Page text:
Posts Tagged ‘Fantasy’

Lewis: Space Trilogy

September 25, 2019

On my first attempt on Lewis’ Space Trilogy, over twenty years ago, I mostly disliked it — disliked it enough, at least, that I abandoned (space)ship after the second volume. When I mentioned this to a friend a few years ago I was told (to vary the metaphor) that I had left the wedding just as the best wine was being served. So I thought that I would give the series — the entire series — another try, and I have finally made good on that decision.


Out of the Silent Planet
C.S. Lewis
(Scribner, 1996) [1938]
158 p.

Lewis wears his debt to the science fiction of H.G. Wells on his sleeve. Out of the Silent Planet will remind Wellsians of The Time Machine and especially The First Men in the Moon on account of its speculations about other rational species and varieties of social organization conjoined to a marked lack of interest in the niceties of rocketry and thermodynamics.

The premise, if anyone should be ignorant of it, is that Ransom, an English academic, is kidnapped and taken via makeshift spacecraft by two mad companions to Mars — which, as we soon learn, is called Malacandra by all rational creatures save ourselves. The story follows Ransom as he lands on Malacandra, escapes from his captors, and lives for many months among the native species, learning their ways.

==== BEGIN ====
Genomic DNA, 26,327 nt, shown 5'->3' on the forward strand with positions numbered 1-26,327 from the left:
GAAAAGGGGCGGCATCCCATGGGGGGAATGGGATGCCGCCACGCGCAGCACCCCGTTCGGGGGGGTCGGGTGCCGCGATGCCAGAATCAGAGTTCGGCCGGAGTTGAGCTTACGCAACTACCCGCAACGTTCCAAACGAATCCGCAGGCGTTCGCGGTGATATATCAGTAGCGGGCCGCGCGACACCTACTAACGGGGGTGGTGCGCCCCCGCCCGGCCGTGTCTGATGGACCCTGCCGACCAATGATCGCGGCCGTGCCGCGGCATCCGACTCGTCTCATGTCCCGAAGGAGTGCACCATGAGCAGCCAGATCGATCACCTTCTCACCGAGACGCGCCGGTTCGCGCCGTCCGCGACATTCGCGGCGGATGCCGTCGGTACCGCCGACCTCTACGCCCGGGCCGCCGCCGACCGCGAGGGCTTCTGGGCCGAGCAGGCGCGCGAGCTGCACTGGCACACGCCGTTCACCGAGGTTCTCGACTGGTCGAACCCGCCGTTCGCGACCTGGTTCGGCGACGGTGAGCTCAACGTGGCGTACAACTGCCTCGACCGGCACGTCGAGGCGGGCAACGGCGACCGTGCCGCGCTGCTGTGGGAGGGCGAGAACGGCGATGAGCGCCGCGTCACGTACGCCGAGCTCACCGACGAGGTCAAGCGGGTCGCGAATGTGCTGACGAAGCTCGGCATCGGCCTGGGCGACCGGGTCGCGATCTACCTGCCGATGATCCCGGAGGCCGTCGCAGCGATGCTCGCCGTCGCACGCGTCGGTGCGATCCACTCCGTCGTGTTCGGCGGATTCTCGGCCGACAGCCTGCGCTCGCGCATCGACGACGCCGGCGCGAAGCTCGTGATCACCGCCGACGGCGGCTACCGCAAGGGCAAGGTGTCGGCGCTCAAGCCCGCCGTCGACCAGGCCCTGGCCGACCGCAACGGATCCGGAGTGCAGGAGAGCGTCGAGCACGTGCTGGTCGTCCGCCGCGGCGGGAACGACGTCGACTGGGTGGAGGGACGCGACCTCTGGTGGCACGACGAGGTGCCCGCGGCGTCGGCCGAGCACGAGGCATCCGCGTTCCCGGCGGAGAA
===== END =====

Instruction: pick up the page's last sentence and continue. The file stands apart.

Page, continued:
The book is partly an imaginative exploration of several of the themes of his great non-fiction book The Discarded Image — that is, an exploration of pre-modern astronomy and cosmology. We learn from Ransom, for instance, that our modern conception of interplanetary space as “undimensioned, enigmatic blackness” is inept, the ancients’ name for it — “the heavens” — being much more suitable. The book is also, more thoroughly and specifically, an attempt to think through Christian and Platonic ideas about embodiment, rationality, morality, and the hierarchy of being(s). It attempts, in fact, to take many of the elements of medieval cosmology and adapt them to the new world-picture given us by modern astronomy. The Christian doctrine of the Fall, for instance, plays a central role: Earth is the silent planet, whose creatures and presiding spirits have been “bent” and fallen out of contact with the other rational beings who inhabit the solar system.